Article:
Ivy Sports in Retreat
Since the COVID-19 pandemic began, universities across the country have dropped varsity sports teams at an unprecedented rate.
At the Division I level, cuts began to be announced in early April. Facing declining enrollments, universities like Old Dominion and Akron decided to permanently shutter select sports, citing pandemic-related economic strains. The University of Cincinnati, Furman, Central Michigan, and East Carolina—among many others—followed.
And then a different group of schools, with multi-billion-dollar endowments, did the same. Brown moved first, dropping 11 varsity sports to club level while adding women’s and co-ed sailing to its varsity roster. (Men’s indoor and outdoor track and field and cross country, which comprised three of the 11 cut teams, were later reinstated. The women’s equivalents were never cut.) Stanford—an athletics powerhouse, and the most formidable sports presence among the leading private research universities—later dropped 11, and Dartmouth dumped five.
According to experts interviewed, the trend will likely continue—both within and outside the Ivy League. “I wish I was wrong on this,” said David Ridpath, associate professor of sports management at Ohio University, “but I do think it’s going to continue.” Andrew Zimbalist, Ph.D. ’74, professor of economics at Smith College, who has consulted extensively in the sports industry, agreed: “I think you’re going to see much deeper cuts going forward.”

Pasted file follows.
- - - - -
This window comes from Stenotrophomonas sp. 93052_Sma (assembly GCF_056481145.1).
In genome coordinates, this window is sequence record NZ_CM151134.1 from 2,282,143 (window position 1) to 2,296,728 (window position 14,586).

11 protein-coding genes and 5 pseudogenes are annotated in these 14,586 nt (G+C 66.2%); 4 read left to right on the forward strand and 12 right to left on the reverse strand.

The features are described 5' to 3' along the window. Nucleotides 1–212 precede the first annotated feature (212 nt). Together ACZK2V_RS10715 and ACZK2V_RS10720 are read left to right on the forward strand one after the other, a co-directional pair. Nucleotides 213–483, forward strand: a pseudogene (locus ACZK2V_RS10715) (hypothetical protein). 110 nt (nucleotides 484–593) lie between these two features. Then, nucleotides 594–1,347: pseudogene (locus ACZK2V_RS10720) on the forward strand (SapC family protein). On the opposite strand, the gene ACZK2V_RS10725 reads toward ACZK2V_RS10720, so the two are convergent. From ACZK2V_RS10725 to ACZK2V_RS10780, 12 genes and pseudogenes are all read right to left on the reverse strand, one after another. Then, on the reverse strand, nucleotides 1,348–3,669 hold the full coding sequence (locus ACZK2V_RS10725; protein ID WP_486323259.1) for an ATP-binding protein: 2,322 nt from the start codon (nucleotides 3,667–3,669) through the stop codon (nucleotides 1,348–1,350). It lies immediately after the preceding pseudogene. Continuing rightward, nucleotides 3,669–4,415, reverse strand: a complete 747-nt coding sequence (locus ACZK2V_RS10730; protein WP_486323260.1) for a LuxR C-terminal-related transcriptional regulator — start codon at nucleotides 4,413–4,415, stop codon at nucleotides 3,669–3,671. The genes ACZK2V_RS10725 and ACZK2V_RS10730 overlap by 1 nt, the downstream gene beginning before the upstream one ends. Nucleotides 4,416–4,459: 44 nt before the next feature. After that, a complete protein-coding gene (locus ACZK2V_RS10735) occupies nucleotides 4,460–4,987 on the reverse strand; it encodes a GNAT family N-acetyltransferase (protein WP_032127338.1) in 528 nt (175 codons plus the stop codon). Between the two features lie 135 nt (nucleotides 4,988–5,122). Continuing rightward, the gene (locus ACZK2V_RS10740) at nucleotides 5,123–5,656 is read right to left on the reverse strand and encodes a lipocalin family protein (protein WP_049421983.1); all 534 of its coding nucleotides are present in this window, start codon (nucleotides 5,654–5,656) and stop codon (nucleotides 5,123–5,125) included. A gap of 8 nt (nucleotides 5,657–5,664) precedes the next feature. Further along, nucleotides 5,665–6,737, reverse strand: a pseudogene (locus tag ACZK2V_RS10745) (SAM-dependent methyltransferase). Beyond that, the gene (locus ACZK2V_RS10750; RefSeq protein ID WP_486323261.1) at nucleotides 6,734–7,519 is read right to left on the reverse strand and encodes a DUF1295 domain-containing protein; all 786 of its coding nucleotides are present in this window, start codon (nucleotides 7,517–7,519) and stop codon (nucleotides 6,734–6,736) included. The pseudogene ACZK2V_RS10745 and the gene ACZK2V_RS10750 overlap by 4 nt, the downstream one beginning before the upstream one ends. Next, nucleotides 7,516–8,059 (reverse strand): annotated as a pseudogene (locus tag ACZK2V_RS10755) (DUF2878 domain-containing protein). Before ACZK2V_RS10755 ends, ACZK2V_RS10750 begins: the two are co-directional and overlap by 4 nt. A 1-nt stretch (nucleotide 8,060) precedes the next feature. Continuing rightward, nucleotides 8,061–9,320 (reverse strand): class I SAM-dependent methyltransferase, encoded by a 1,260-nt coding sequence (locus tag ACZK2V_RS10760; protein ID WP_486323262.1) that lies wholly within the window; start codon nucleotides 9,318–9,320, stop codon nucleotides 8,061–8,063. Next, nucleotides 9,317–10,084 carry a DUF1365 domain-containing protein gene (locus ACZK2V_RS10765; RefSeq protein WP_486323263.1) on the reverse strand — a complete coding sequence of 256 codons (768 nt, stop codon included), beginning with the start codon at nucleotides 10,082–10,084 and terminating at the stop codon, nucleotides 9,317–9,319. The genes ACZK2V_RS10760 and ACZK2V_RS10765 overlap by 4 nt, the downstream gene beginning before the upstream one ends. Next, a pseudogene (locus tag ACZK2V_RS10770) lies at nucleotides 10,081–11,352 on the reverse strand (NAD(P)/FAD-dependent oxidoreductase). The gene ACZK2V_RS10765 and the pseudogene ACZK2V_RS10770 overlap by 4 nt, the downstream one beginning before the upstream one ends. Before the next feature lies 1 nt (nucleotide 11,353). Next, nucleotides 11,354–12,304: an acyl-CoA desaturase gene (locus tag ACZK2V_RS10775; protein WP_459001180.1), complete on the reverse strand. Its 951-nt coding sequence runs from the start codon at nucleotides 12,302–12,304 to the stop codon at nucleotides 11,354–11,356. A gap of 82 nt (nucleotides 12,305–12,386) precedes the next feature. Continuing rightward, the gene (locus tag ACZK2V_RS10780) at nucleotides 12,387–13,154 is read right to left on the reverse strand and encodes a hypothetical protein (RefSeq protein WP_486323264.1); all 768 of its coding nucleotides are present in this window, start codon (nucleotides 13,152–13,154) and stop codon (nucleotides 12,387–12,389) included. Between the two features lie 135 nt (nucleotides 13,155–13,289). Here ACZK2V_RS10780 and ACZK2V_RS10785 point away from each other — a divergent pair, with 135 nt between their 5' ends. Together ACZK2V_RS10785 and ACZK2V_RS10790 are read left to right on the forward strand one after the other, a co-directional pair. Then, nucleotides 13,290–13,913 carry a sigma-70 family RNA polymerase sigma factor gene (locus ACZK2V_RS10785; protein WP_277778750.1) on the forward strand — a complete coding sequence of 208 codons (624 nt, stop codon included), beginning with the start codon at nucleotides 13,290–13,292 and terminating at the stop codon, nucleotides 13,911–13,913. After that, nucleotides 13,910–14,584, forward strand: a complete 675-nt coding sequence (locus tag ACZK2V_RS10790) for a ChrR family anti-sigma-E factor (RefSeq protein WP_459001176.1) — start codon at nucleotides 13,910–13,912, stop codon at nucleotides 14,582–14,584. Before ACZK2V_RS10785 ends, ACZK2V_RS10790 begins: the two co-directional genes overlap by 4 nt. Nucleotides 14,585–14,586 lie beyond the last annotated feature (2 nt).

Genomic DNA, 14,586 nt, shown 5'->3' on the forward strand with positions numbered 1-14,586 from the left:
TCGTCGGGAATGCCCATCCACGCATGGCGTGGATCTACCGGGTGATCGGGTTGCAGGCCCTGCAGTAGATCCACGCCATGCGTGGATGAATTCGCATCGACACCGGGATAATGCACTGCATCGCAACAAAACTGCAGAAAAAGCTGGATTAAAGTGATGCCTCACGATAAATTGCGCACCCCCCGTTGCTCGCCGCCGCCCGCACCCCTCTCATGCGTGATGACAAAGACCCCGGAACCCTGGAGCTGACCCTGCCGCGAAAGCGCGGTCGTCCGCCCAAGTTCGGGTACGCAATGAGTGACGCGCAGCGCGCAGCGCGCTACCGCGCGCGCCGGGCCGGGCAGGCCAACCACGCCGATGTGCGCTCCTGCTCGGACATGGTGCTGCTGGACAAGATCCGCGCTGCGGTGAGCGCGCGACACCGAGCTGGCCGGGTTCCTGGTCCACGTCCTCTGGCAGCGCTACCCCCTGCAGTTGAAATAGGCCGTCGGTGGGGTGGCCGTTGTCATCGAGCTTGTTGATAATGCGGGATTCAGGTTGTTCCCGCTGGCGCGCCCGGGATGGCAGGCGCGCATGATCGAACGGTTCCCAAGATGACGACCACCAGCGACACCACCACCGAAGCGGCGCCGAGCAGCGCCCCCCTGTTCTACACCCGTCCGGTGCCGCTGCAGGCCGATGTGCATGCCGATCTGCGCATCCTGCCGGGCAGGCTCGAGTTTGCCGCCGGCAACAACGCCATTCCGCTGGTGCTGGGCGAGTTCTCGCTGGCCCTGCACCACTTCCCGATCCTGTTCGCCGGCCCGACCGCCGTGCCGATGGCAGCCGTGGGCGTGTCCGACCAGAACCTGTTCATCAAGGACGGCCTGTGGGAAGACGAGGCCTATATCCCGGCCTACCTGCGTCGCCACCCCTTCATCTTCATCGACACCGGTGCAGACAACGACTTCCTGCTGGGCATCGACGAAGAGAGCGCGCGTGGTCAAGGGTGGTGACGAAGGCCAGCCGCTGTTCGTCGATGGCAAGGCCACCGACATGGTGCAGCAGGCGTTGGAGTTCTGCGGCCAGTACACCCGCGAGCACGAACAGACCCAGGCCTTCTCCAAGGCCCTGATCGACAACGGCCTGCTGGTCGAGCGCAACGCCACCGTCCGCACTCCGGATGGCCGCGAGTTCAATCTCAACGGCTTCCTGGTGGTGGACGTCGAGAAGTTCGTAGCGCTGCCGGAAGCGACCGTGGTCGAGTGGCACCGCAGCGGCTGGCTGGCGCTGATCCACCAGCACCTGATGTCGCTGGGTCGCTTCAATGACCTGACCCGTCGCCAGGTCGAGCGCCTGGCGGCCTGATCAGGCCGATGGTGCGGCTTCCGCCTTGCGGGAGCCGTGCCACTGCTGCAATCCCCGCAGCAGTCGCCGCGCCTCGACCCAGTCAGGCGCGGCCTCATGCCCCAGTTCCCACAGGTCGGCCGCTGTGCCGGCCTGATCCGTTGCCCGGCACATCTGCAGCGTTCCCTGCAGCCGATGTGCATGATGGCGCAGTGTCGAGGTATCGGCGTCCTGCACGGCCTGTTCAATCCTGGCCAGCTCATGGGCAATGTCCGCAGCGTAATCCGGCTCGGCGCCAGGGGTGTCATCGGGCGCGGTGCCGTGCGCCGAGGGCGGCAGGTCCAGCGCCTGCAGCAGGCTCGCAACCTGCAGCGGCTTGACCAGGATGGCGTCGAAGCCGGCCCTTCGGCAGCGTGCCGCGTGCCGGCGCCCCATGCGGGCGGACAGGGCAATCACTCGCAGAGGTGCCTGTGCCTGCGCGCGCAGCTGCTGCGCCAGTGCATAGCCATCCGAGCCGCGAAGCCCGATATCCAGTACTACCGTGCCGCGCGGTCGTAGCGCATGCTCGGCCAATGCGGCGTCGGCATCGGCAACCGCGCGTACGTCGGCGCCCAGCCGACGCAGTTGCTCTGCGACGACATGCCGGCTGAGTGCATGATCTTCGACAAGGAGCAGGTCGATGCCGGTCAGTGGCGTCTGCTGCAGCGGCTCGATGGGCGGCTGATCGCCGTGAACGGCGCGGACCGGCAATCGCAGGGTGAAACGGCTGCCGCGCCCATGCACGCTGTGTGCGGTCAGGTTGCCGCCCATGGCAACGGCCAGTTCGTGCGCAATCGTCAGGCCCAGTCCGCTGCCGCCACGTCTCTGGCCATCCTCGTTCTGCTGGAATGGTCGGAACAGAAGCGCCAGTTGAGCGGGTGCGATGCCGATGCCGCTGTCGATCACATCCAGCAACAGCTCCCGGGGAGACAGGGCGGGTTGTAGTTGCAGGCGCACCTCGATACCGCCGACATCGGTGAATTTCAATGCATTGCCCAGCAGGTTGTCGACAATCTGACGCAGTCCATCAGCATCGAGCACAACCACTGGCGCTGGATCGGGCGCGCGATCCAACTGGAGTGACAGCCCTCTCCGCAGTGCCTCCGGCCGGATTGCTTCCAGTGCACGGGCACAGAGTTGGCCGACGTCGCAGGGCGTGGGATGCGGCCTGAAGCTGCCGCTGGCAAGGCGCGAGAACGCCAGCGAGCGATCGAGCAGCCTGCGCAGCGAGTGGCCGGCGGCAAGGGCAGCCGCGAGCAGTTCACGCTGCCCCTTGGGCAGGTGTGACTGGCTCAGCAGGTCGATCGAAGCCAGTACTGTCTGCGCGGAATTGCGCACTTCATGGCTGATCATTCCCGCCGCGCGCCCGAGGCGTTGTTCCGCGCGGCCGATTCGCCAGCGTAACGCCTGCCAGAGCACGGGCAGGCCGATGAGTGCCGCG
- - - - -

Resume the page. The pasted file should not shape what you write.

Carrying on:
Though the common theme of athletic programs is cutting, the rationales vary. Zimbalist explained that even at the country’s highest-revenue athletic programs, most departments spend far more than they earn. “They don’t have cost discipline,” he explains. “What they’re trying to do is win games, and they’re doing it almost regardless of cost.” It means that of more than 300 universities which participate in Division I athletics, only 29 athletic departments generated profits—a calculation that excludes capital expenses, he said. Factoring in expenses to build stadiums and improve facilities, he continued, “What you have is five, six, seven programs a year running a true surplus.”
The financial strains imposed by the pandemic have put many of these high-budget programs under increased scrutiny. “COVID is ripping the band-aid off how they are being funded,” said Donna Lopiano, president of the Sports Management Resources consulting firm and former director of women’s athletics at the University of Texas at Austin. “The public and faculty say, ‘I thought they made the money [and] that’s why we’re doing this. They’re not making money? Who is this money coming from?’”
At most large public schools with prominent football programs in the leading athletic conferences, the problems are especially acute. Programs used to earning millions in TV revenue will receive little of that money, and games are unlikely to be played with paying fans in attendance, if they are played at all. “If you’re an athletic director and all of a sudden you see $60 million to $130 million disappearing, what do you do?” asks Zimbalist. “Your first instinct would be to call the college president and say we need more subsidies. But guess what? Colleges are suffering as much, if not more, than the athletic department because their students aren’t coming back, they’re not getting donations the way they’re accustomed to getting, and their endowment has taken a big hit in the stock market….The next recourse is to go to the state government, but they’re in worse shape.”